Generally, the motivation for the banning or challenging of a book is that the content is thought unsuitable for the reader. Arguments are based, usually, on the preservation of the ‘innocence’ of children and young people. By protecting the young from literature that is morally corrupting, goes the argument, our children can remain children. Childhood is sacred: let it persist. It seeks to defy biology, social awareness and psychology.

There is a strong case to be made for parents to be able to censor the books their own children read; the problem comes when groups like PABBIS (Parents Against Bad Books in Schools) attempt to restrict the reading of other people’s children too. Challenges come from every point along the political spectrum – and always with the best of intentions: our children do not need to know that not all pregnancies culminate with a live birth (or that some end in termination); that racist language exists, and is used; that people have sex (and sometimes for fun, and sometimes with the same gender); that sometimes life is violent or that terrible things have been done in the name of religion. But our children do need to know. It is our duty to teach them and the onus is on us to determine when the time is right.

Book banning is an abhorrent practice, undoubtedly, but in most cases we can see why such action was taken, even if we don’t agree with the ideology behind it. Heather Has Two Mommies and And Tango Makes Three, for example, were banned by some schools for ‘normalizing’ homosexuality;  Are You There God? It’s Me, Margaret for mentioning kissing boys and menstruation and thus acknowledging the sexuality of a young girl; The Adventures of Huckleberry Finn for use of racial slurs. We may not agree with the decision to ban a book, but at least most of the time we can follow the logic.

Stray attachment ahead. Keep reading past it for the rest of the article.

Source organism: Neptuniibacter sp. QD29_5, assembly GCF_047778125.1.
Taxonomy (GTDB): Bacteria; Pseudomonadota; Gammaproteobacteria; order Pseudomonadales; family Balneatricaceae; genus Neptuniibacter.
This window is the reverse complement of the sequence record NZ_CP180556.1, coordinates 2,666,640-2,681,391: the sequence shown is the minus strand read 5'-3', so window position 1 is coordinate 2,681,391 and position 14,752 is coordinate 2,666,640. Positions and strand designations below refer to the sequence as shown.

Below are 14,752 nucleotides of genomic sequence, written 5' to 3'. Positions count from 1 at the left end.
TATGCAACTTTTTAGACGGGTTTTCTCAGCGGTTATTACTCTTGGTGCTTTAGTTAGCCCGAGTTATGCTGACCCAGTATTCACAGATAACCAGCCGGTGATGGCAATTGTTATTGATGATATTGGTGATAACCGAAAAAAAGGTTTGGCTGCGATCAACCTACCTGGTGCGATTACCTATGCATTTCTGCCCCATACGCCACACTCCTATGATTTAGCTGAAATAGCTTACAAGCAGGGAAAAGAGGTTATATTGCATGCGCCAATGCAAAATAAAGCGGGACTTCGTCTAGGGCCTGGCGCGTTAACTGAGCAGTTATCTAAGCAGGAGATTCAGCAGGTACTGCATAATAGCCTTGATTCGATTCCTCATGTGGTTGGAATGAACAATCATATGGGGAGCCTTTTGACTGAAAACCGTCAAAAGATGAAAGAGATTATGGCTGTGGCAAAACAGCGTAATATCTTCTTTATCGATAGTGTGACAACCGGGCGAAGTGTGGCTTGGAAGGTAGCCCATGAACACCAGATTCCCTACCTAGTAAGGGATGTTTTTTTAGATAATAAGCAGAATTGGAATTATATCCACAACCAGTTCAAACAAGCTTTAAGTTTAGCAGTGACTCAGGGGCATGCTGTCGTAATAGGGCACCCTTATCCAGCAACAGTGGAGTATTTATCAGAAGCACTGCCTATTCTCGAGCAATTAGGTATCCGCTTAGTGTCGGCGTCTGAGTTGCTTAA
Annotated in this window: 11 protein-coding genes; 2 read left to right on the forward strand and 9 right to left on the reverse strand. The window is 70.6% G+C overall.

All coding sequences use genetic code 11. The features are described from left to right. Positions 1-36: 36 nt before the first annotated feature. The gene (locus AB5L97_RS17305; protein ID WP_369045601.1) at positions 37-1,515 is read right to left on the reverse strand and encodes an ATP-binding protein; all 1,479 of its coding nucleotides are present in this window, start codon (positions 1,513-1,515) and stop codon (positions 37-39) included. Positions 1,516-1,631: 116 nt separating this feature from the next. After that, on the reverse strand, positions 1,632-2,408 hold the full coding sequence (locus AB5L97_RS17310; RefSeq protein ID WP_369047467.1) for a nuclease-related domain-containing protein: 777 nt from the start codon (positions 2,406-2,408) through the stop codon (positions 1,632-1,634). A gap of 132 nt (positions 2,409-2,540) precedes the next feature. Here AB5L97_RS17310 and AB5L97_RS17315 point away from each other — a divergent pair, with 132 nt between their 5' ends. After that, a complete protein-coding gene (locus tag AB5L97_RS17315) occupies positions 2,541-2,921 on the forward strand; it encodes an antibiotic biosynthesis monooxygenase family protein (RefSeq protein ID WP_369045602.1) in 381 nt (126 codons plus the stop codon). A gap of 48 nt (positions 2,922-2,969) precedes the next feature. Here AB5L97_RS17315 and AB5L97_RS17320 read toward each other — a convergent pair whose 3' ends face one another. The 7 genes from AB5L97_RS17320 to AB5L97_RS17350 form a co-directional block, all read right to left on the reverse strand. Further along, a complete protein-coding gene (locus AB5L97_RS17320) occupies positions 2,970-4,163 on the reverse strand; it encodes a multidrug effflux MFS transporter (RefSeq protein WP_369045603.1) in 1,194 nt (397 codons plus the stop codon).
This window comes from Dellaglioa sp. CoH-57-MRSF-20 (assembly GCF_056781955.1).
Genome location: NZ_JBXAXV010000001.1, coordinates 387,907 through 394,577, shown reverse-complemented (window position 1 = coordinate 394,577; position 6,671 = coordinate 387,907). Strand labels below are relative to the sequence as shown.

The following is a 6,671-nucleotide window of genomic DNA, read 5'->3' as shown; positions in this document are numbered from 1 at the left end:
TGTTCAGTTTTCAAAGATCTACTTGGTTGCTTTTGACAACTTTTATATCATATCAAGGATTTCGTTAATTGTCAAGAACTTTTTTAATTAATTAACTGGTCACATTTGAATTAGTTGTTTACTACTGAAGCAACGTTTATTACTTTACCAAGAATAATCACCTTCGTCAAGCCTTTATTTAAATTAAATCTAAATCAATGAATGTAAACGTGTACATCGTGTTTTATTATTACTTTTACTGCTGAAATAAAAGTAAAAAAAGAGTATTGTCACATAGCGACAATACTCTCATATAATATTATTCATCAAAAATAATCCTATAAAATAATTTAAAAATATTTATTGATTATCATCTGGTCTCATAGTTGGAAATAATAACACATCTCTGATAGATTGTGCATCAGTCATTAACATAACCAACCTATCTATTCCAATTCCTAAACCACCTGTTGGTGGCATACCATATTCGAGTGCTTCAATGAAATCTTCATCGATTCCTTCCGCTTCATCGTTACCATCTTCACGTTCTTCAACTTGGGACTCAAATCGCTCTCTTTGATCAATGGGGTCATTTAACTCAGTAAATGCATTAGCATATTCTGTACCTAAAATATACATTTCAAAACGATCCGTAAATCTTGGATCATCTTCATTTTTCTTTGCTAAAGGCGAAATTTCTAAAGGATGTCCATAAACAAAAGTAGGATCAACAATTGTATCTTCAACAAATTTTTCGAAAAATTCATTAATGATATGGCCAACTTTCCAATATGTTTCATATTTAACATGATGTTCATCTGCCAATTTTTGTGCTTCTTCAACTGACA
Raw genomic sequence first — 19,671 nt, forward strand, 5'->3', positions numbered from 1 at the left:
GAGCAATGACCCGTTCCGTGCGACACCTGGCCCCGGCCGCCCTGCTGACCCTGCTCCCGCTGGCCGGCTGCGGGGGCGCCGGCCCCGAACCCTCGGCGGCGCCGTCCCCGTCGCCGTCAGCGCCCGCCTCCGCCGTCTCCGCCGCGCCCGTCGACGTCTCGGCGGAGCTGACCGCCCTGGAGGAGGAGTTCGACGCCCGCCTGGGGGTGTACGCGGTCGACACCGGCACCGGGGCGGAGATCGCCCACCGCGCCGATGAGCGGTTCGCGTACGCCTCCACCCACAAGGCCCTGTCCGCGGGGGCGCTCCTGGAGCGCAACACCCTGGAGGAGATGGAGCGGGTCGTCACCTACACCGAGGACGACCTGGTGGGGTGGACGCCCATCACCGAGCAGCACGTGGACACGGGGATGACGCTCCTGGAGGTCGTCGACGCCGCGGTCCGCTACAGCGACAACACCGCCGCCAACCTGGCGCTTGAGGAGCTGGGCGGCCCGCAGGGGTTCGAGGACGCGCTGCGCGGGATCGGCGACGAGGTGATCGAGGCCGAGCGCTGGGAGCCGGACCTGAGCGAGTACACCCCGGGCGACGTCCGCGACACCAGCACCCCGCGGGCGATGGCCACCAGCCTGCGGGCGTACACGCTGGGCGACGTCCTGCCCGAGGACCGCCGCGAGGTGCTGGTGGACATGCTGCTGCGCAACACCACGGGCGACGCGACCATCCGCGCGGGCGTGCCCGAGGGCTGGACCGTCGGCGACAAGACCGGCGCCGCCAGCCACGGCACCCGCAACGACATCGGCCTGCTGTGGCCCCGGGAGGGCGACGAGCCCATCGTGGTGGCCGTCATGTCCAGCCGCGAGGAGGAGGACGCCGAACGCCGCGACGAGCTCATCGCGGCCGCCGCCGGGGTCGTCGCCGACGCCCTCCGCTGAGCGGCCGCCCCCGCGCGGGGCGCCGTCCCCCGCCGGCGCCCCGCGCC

In 1952, President Eisenhower made a commencement speech at Dartmouth College which attacked McCarthyism. Among his comments was this:

Don’t join the book burners. Don’t think you are going to conceal faults by concealing evidence that they ever existed. Don’t be afraid to go in your library and read every book, as long as that document does not offend our own ideas of decency [my italics]. That should be the only censorship.


What follows is a selection of books that have been banned by governments and other authority groups for reasons decidedly more spurious than those mentioned above. Read the rest of this entry

The KidLit I can’t bear to part with

Van Gogh, The Novel Reader, 1888. Oil on canvas

Unsurprisingly, I have quite a large number of kids’ books. Most of them have found their way to me in the last few years, when my academic interest in the genre was piqued. Some of them, though, have been with me since I was a wee young thing myself.

The first of them, Peepo!, is thirty years old this year. I know this because my local WHSmith, inexplicably, is holding a buy-one-get-one-half-price event to honour the fact. This is not, as one might expect, an offer on all picture books, or even just picture books from the (considerable) Ahlberg catalogue, but on one book. Unless you have two children who are particularly reluctant to share, or are chronically unable to resist a bargain, seems to me entirely inexplicable. I adore Peepo!, but I cannot imagine a situation in which I would be compelled to buy two identical copies. Read the rest of this entry